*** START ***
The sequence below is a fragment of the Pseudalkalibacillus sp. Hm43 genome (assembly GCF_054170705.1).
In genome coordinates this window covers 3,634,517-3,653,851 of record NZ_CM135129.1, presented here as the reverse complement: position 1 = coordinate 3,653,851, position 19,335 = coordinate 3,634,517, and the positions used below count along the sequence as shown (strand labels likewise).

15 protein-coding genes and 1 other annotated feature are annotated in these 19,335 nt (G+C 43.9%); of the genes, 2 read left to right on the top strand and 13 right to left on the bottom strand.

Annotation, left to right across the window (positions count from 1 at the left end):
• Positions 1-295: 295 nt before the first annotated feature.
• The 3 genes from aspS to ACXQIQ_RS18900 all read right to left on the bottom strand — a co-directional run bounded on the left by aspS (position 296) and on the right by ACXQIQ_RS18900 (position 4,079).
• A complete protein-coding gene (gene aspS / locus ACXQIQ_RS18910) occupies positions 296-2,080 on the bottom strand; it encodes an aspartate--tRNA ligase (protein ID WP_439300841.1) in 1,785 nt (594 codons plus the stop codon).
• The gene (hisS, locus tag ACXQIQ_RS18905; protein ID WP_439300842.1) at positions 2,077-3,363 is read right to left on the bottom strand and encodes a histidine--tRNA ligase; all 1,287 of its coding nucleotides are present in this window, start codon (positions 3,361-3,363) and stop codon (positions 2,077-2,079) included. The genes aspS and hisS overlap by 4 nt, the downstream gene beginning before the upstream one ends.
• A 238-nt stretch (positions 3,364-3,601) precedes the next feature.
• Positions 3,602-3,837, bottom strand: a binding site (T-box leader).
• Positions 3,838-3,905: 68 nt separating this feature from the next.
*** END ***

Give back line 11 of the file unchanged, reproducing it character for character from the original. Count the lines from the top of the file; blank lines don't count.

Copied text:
• Positions 3,838-3,905: 68 nt separating this feature from the next.